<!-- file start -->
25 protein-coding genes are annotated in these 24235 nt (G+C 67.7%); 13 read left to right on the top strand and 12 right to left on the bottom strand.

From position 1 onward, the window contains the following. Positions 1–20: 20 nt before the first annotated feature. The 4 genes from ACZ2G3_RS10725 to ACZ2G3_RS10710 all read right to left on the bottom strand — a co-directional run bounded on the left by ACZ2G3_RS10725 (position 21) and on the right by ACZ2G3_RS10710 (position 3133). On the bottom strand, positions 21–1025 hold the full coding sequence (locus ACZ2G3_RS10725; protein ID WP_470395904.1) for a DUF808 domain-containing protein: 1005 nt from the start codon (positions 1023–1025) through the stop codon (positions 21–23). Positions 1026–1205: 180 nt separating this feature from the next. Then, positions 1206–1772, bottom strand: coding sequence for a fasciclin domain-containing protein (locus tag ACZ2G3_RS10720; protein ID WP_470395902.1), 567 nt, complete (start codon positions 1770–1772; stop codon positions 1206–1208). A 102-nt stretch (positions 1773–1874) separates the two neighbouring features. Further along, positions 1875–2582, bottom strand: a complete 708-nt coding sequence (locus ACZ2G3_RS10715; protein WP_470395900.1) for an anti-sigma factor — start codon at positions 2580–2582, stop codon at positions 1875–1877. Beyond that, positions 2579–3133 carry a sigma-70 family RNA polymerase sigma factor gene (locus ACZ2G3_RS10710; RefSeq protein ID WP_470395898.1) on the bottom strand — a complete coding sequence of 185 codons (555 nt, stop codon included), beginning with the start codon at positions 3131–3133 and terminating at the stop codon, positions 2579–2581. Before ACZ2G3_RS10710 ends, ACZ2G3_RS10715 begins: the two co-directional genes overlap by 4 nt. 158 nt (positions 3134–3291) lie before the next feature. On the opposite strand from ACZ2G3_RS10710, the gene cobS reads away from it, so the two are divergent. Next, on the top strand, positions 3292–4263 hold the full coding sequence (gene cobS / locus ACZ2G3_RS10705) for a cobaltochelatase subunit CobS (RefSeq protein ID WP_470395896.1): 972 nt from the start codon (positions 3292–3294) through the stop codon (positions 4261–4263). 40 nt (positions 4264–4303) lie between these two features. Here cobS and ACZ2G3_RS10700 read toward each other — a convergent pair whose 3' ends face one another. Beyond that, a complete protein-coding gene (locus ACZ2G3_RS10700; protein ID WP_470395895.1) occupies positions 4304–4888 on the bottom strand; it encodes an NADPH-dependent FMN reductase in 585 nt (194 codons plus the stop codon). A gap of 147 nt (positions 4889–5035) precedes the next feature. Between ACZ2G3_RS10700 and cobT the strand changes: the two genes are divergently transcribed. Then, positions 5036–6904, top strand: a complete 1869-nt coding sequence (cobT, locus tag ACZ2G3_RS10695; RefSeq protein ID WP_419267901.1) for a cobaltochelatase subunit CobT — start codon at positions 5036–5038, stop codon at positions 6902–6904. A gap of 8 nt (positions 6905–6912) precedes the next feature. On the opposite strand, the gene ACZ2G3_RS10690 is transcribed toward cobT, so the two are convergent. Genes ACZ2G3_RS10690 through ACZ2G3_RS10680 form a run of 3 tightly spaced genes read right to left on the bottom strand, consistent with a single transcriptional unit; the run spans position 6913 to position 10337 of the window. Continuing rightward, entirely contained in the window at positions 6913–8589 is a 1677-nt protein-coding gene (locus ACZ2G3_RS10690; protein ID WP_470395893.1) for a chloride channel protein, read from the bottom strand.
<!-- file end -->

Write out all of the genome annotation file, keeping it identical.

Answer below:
25 protein-coding genes are annotated in these 24235 nt (G+C 67.7%); 13 read left to right on the top strand and 12 right to left on the bottom strand.

From position 1 onward, the window contains the following. Positions 1–20: 20 nt before the first annotated feature. The 4 genes from ACZ2G3_RS10725 to ACZ2G3_RS10710 all read right to left on the bottom strand — a co-directional run bounded on the left by ACZ2G3_RS10725 (position 21) and on the right by ACZ2G3_RS10710 (position 3133). On the bottom strand, positions 21–1025 hold the full coding sequence (locus ACZ2G3_RS10725; protein ID WP_470395904.1) for a DUF808 domain-containing protein: 1005 nt from the start codon (positions 1023–1025) through the stop codon (positions 21–23). Positions 1026–1205: 180 nt separating this feature from the next. Then, positions 1206–1772, bottom strand: coding sequence for a fasciclin domain-containing protein (locus tag ACZ2G3_RS10720; protein ID WP_470395902.1), 567 nt, complete (start codon positions 1770–1772; stop codon positions 1206–1208). A 102-nt stretch (positions 1773–1874) separates the two neighbouring features. Further along, positions 1875–2582, bottom strand: a complete 708-nt coding sequence (locus ACZ2G3_RS10715; protein WP_470395900.1) for an anti-sigma factor — start codon at positions 2580–2582, stop codon at positions 1875–1877. Beyond that, positions 2579–3133 carry a sigma-70 family RNA polymerase sigma factor gene (locus ACZ2G3_RS10710; RefSeq protein ID WP_470395898.1) on the bottom strand — a complete coding sequence of 185 codons (555 nt, stop codon included), beginning with the start codon at positions 3131–3133 and terminating at the stop codon, positions 2579–2581. Before ACZ2G3_RS10710 ends, ACZ2G3_RS10715 begins: the two co-directional genes overlap by 4 nt. 158 nt (positions 3134–3291) lie before the next feature. On the opposite strand from ACZ2G3_RS10710, the gene cobS reads away from it, so the two are divergent. Next, on the top strand, positions 3292–4263 hold the full coding sequence (gene cobS / locus ACZ2G3_RS10705) for a cobaltochelatase subunit CobS (RefSeq protein ID WP_470395896.1): 972 nt from the start codon (positions 3292–3294) through the stop codon (positions 4261–4263). 40 nt (positions 4264–4303) lie between these two features. Here cobS and ACZ2G3_RS10700 read toward each other — a convergent pair whose 3' ends face one another. Beyond that, a complete protein-coding gene (locus ACZ2G3_RS10700; protein ID WP_470395895.1) occupies positions 4304–4888 on the bottom strand; it encodes an NADPH-dependent FMN reductase in 585 nt (194 codons plus the stop codon). A gap of 147 nt (positions 4889–5035) precedes the next feature. Between ACZ2G3_RS10700 and cobT the strand changes: the two genes are divergently transcribed. Then, positions 5036–6904, top strand: a complete 1869-nt coding sequence (cobT, locus tag ACZ2G3_RS10695; RefSeq protein ID WP_419267901.1) for a cobaltochelatase subunit CobT — start codon at positions 5036–5038, stop codon at positions 6902–6904. A gap of 8 nt (positions 6905–6912) precedes the next feature. On the opposite strand, the gene ACZ2G3_RS10690 is transcribed toward cobT, so the two are convergent. Genes ACZ2G3_RS10690 through ACZ2G3_RS10680 form a run of 3 tightly spaced genes read right to left on the bottom strand, consistent with a single transcriptional unit; the run spans position 6913 to position 10337 of the window. Continuing rightward, entirely contained in the window at positions 6913–8589 is a 1677-nt protein-coding gene (locus ACZ2G3_RS10690; protein ID WP_470395893.1) for a chloride channel protein, read from the bottom strand.